Nowhere is it more evident than in the disbelief expressed at the onset of many undertakings: This isn’t going to pass committee…this isn’t going to pass the house…this isn’t going to be taken up by the senate…the loss of seniority is going to cost us dearly…we are going to start from the bottom and it will take us forever to make an impact…the Congress is divided we won’t get anything through…a sad fatalism that has seen itself repeat over and over and over.
And yet while these mantras try to drown us in immobility and fear, the ultimate realization that we are all Guam has, left us no choice but to refuse to surrender, and instead invoke every talent, tactic, and strategy we can, to overcome.
From the onset we decided that in order to break out of this self-contained mindset we needed to be willing to do things dramatically different. Different in style. Different in approach. Different in the belief that Territories in general and Guam in particular IS CONSEQUENTIAL. And in so believing we set out to situate ourselves in every circumstance we could manage to be able to affect the dialogue in the Congress in ways that showcases Guam not just as a seat at the table, but as a valued voice, an active player, a valuable asset in the national discourse.
Our first major decision was to set our sights even higher in the Committee hierarchy of the Congress, pursuing the highest available seat we could pursue in the highest-ranking committee we thought we could attain.
In the Congress committee assignments are based predominantly on seniority and political clout within the majority, with the most nationally influential committees sought after by the Members with the most clout. Historically these “A-List” Committees are:
Ways and Means
Energy and Commerce, and
With my background in finance and a highly tailored lobbying strategy we set out to secure an A-List Committee seat, not only for the opportunities they would present for Guam, but also for the opportunity it would present for us to engage with more senior and more influential members of Congress who also secure such seats. We set our sight on Financial Services as our primary Committee target, and we were able to achieve it.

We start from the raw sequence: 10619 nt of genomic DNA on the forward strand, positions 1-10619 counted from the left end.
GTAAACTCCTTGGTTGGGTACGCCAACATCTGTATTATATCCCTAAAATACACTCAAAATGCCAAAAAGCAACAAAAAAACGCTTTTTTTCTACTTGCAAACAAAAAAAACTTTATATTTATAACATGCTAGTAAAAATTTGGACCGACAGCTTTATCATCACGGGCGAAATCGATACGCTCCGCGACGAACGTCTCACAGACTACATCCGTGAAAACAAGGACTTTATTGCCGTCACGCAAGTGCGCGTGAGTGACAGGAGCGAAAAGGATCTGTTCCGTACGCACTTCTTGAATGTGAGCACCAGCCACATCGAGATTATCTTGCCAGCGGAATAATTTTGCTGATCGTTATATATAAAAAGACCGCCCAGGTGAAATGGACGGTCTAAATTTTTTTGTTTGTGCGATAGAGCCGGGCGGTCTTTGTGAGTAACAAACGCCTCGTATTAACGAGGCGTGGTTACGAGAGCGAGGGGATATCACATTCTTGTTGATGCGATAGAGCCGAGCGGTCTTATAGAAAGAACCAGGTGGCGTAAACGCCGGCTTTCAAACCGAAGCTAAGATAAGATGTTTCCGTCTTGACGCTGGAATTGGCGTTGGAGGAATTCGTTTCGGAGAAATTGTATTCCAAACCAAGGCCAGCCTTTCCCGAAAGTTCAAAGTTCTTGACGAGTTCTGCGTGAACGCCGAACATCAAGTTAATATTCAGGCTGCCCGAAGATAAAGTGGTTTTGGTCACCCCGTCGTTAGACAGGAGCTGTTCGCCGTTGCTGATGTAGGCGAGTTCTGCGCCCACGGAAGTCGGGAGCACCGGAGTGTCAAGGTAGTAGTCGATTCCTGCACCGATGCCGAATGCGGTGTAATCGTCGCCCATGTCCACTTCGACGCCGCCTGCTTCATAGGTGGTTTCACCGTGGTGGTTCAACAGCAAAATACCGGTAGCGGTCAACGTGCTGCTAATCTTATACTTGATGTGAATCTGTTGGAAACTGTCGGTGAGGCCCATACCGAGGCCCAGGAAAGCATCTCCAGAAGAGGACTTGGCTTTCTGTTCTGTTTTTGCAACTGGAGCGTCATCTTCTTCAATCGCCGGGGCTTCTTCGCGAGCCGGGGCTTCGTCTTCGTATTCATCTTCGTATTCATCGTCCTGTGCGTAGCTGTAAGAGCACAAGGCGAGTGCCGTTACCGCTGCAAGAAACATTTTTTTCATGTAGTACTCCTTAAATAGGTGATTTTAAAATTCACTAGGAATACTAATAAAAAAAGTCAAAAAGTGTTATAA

Today Guam is the first Insular Territory to hold a seat on this Committee. This is the first time that Guam has had a seat on any “A-List” committee. It has been recognized by other Members of Congress, officials in the Administration, and key centers of influence that we have attained a seat on this Committee, immediately calling to attention the fact that Guam has in this 116th Congress risen to be an “A-List” player.
To further cement this new reality, we set to work immediately to actively contribute to the discourse and processes of the Financial Services Committee to showcase that we aren’t just a warm seat in a crowded room, but rather a valuable resource to meet goals and objectives. Our hard work continued to payoff, as we were shortly thereafter appointed by the Chairwoman and voted without objections to serve in the capacity as the Vice Chairman of the Financial Services Committee.
This achievement in itself has opened many doors and created many opportunities to advance issues critical to our people here at home. Now, we have very senior members, very influential members, calling US, pen and paper in hand, asking “what are your goals?” “What are you looking to get passed?” “How can we help YOU?”
I would like to thank Financial Services Chairwoman Maxine Waters, the Democratic Majority of the Committee, and the Committee Staff Leadership for recognizing our talents and hard work to both appoint us to the committee and secure our appointment to the seat as Vice Chairman. I further wish to thank Ranking Member Patrick McHenry and the Republican Minority who both recognize the value of our contributions as well, and also have shown much grace in extending bi-partisan support for issues that benefit our community.